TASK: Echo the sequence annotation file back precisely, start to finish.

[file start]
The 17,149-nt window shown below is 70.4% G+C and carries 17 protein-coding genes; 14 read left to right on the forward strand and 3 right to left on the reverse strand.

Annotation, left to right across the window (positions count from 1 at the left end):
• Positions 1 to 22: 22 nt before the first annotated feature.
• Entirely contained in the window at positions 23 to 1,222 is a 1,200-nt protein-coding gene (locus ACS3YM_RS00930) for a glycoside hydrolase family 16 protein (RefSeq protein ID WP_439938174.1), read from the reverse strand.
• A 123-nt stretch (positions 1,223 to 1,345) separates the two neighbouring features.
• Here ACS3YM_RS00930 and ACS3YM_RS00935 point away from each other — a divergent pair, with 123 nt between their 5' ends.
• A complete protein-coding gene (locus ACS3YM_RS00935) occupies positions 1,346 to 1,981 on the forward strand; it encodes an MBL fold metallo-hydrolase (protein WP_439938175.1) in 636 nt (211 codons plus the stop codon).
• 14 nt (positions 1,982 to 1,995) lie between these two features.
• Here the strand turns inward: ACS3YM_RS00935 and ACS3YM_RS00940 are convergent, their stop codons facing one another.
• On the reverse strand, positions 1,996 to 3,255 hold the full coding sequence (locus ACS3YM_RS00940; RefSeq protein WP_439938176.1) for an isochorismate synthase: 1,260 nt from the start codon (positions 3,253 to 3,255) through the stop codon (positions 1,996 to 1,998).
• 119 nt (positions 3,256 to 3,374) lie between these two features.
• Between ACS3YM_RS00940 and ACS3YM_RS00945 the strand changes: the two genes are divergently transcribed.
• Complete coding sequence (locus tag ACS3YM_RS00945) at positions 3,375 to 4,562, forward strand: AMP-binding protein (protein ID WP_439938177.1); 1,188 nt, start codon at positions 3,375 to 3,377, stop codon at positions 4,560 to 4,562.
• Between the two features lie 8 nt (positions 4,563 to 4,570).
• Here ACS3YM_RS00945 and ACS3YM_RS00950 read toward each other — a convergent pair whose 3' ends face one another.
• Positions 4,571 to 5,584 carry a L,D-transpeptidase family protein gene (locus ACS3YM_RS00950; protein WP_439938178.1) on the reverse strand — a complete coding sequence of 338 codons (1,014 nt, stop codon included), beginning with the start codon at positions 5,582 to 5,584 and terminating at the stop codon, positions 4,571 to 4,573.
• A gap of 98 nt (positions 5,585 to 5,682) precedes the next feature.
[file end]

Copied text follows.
The 17,149-nt window shown below is 70.4% G+C and carries 17 protein-coding genes; 14 read left to right on the forward strand and 3 right to left on the reverse strand.

Annotation, left to right across the window (positions count from 1 at the left end):
• Positions 1 to 22: 22 nt before the first annotated feature.
• Entirely contained in the window at positions 23 to 1,222 is a 1,200-nt protein-coding gene (locus ACS3YM_RS00930) for a glycoside hydrolase family 16 protein (RefSeq protein ID WP_439938174.1), read from the reverse strand.
• A 123-nt stretch (positions 1,223 to 1,345) separates the two neighbouring features.
• Here ACS3YM_RS00930 and ACS3YM_RS00935 point away from each other — a divergent pair, with 123 nt between their 5' ends.
• A complete protein-coding gene (locus ACS3YM_RS00935) occupies positions 1,346 to 1,981 on the forward strand; it encodes an MBL fold metallo-hydrolase (protein WP_439938175.1) in 636 nt (211 codons plus the stop codon).
• 14 nt (positions 1,982 to 1,995) lie between these two features.
• Here the strand turns inward: ACS3YM_RS00935 and ACS3YM_RS00940 are convergent, their stop codons facing one another.
• On the reverse strand, positions 1,996 to 3,255 hold the full coding sequence (locus ACS3YM_RS00940; RefSeq protein WP_439938176.1) for an isochorismate synthase: 1,260 nt from the start codon (positions 3,253 to 3,255) through the stop codon (positions 1,996 to 1,998).
• 119 nt (positions 3,256 to 3,374) lie between these two features.
• Between ACS3YM_RS00940 and ACS3YM_RS00945 the strand changes: the two genes are divergently transcribed.
• Complete coding sequence (locus tag ACS3YM_RS00945) at positions 3,375 to 4,562, forward strand: AMP-binding protein (protein ID WP_439938177.1); 1,188 nt, start codon at positions 3,375 to 3,377, stop codon at positions 4,560 to 4,562.
• Between the two features lie 8 nt (positions 4,563 to 4,570).
• Here ACS3YM_RS00945 and ACS3YM_RS00950 read toward each other — a convergent pair whose 3' ends face one another.
• Positions 4,571 to 5,584 carry a L,D-transpeptidase family protein gene (locus ACS3YM_RS00950; protein WP_439938178.1) on the reverse strand — a complete coding sequence of 338 codons (1,014 nt, stop codon included), beginning with the start codon at positions 5,582 to 5,584 and terminating at the stop codon, positions 4,571 to 4,573.
• A gap of 98 nt (positions 5,585 to 5,682) precedes the next feature.